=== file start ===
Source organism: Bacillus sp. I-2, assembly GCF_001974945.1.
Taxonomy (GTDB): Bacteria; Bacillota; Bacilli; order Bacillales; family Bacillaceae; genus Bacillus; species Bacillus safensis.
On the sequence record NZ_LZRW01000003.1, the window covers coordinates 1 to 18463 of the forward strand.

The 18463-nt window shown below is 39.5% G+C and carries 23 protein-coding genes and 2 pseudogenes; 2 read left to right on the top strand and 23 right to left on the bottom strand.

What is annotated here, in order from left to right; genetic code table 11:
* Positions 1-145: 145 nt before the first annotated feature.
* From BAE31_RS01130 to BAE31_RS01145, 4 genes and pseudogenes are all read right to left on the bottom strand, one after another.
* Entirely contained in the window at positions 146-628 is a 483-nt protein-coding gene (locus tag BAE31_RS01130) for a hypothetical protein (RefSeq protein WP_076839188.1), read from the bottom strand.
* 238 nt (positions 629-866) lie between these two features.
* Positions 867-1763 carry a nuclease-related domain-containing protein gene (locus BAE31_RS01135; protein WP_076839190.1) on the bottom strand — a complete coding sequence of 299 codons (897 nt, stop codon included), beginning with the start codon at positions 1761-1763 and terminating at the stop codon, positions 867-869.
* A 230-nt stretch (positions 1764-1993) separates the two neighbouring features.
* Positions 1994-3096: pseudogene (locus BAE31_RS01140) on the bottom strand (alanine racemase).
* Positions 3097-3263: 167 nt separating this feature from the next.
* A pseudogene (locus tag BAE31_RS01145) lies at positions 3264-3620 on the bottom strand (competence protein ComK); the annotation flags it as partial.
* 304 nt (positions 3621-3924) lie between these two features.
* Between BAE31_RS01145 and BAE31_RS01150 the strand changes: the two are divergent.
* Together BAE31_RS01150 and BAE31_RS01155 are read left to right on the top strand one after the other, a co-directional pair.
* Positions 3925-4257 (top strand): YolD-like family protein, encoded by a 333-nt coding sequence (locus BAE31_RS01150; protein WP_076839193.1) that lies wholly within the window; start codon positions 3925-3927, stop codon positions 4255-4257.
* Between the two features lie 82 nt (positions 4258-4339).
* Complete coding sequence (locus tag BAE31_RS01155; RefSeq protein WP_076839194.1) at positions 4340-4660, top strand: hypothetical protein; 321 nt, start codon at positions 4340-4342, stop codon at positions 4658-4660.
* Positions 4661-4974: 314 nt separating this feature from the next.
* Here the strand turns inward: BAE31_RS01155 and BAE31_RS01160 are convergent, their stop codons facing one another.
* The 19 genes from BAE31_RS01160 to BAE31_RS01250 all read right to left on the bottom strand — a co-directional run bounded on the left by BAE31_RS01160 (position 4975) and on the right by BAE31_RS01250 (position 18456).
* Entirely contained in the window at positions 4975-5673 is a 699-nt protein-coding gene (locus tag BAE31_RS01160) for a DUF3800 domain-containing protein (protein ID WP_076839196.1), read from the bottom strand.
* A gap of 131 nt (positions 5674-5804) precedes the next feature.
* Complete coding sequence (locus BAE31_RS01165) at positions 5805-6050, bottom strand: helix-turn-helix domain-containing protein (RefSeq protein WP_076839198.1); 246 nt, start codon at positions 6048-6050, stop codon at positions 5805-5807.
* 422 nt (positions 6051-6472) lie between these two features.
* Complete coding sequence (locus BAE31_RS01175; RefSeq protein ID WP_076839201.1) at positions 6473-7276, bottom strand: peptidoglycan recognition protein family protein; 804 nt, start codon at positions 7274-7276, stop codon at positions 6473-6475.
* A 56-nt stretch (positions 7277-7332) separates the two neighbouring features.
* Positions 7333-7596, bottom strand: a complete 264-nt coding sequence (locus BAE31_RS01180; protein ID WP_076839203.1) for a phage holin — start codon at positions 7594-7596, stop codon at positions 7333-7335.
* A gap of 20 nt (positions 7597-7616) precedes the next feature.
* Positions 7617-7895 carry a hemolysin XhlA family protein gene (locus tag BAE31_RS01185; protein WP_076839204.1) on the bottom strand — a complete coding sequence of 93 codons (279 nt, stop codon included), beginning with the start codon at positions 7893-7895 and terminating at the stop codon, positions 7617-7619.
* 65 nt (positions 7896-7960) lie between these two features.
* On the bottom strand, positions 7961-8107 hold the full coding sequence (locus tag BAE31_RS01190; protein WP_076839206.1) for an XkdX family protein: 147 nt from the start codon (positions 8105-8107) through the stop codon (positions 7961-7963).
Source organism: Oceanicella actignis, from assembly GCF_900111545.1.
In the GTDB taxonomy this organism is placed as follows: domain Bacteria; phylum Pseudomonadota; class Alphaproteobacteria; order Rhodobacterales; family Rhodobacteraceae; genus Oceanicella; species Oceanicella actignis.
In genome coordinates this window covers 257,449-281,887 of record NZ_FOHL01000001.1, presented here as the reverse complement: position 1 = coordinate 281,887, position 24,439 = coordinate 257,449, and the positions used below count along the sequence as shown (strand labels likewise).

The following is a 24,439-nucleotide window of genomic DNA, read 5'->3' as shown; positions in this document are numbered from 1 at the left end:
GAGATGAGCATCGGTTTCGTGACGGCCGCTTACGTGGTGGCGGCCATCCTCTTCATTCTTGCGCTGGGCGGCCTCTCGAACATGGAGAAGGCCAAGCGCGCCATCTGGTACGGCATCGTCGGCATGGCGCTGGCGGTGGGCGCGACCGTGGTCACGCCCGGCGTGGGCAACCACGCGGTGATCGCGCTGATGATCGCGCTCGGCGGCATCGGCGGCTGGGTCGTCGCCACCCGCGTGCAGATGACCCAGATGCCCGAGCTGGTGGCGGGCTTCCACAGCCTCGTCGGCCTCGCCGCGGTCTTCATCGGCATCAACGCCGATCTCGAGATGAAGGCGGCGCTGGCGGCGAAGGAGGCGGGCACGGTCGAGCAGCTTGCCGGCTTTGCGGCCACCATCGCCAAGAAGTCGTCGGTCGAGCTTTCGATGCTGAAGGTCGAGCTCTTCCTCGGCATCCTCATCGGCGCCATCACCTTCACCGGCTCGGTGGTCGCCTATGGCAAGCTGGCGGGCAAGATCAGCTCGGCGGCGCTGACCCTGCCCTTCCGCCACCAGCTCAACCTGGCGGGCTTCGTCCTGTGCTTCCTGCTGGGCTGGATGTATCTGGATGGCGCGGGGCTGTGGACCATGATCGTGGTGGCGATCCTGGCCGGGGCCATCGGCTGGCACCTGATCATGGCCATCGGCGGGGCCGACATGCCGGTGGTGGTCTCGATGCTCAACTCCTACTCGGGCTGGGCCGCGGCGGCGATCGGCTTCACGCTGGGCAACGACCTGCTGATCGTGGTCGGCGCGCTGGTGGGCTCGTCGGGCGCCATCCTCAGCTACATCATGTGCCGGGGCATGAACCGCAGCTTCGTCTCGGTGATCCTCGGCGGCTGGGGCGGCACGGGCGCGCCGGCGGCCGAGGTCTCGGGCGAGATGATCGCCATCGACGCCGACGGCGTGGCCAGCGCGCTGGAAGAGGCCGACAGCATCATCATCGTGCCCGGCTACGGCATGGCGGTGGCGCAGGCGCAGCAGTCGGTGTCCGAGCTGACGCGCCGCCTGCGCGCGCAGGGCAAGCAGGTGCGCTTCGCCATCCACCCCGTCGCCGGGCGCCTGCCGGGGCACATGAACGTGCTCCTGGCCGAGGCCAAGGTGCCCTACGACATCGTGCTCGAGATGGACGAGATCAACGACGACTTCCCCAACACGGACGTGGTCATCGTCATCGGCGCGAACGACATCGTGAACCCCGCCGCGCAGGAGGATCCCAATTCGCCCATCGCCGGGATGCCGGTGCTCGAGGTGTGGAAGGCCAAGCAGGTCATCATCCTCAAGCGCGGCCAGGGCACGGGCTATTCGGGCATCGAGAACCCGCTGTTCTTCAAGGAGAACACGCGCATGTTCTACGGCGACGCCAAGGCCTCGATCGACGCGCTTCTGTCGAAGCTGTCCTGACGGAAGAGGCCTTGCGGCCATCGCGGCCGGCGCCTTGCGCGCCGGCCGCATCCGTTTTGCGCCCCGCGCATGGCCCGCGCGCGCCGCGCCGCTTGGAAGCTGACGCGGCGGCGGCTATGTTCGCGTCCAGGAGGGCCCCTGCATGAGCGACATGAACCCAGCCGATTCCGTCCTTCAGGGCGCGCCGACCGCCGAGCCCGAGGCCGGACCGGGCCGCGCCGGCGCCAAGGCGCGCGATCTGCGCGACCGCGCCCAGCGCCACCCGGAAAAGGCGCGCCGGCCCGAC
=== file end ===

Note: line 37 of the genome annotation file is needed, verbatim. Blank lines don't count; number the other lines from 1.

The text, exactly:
In genome coordinates this window covers 257,449-281,887 of record NZ_FOHL01000001.1, presented here as the reverse complement: position 1 = coordinate 281,887, position 24,439 = coordinate 257,449, and the positions used below count along the sequence as shown (strand labels likewise).